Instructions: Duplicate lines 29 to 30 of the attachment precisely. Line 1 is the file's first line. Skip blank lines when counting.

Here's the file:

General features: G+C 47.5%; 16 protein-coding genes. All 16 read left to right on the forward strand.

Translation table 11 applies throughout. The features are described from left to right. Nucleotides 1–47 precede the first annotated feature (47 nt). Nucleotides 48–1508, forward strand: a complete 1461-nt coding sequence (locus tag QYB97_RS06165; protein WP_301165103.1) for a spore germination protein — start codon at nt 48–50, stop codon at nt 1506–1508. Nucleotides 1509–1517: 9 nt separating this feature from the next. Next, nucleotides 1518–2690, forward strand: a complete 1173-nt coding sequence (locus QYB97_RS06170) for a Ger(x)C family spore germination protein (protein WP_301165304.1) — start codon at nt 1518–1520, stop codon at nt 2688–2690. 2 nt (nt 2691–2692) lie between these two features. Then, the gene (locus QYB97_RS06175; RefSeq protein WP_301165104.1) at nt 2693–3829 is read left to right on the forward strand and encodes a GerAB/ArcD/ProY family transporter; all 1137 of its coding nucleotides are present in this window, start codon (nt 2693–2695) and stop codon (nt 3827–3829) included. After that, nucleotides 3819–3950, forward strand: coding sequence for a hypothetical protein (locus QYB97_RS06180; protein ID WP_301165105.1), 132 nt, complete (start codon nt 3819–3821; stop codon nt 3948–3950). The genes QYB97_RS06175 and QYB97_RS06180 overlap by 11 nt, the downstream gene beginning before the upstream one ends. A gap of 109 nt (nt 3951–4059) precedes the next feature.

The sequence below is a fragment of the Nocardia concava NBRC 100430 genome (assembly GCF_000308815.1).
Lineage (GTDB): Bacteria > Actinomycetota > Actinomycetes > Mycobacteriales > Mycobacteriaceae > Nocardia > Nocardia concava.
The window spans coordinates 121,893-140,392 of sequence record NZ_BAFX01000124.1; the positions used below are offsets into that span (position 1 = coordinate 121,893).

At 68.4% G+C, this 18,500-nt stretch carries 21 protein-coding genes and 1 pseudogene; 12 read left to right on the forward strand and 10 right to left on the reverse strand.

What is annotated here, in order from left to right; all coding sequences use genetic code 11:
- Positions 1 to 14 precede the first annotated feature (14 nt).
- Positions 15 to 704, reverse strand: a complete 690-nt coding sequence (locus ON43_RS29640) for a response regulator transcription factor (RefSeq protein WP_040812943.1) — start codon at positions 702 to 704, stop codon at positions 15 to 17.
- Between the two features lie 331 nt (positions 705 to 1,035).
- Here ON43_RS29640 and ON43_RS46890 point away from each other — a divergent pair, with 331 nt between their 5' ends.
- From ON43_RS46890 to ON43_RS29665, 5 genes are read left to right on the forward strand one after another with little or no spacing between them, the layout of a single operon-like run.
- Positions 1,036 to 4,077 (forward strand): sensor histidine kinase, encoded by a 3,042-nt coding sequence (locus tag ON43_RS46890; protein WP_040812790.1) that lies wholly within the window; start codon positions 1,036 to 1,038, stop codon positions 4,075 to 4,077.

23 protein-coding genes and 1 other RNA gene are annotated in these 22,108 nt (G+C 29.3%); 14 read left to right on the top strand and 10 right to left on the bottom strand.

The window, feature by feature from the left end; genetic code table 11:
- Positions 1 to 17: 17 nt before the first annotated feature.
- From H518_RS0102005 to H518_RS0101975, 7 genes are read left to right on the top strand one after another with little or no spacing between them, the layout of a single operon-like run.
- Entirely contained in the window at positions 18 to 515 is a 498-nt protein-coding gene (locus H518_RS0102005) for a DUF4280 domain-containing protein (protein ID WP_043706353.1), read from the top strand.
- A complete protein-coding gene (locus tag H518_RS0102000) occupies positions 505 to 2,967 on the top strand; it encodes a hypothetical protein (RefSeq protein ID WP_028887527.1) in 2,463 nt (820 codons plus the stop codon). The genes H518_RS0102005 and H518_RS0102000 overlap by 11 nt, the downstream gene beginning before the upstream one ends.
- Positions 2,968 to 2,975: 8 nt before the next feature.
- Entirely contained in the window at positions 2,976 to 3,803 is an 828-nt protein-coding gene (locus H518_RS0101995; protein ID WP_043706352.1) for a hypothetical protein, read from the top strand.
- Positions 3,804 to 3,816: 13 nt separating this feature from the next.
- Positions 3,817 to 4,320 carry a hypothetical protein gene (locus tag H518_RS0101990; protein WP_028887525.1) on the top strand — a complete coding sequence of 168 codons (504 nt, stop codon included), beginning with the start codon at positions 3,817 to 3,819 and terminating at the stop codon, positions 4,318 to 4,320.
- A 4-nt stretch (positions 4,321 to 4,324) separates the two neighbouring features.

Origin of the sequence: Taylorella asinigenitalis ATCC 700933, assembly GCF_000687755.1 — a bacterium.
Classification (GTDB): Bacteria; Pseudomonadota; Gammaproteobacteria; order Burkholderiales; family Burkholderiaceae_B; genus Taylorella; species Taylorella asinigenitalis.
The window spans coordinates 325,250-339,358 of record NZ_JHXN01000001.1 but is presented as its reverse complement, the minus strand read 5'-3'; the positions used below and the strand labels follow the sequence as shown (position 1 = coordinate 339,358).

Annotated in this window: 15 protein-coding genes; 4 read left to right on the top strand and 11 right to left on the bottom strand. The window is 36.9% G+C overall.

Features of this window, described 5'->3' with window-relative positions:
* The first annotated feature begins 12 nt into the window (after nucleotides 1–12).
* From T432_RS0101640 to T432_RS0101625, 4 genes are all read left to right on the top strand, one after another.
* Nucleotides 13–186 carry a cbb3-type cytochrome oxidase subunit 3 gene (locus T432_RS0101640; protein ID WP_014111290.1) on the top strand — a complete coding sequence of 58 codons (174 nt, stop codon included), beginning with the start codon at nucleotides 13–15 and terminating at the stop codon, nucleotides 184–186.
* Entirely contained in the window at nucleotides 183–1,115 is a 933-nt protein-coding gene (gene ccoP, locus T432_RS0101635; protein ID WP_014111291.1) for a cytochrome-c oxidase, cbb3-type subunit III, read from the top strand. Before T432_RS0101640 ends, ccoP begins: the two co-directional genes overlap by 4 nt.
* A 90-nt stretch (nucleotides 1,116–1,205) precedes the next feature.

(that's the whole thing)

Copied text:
Features of this window, described 5'->3' with window-relative positions:
* The first annotated feature begins 12 nt into the window (after nucleotides 1–12).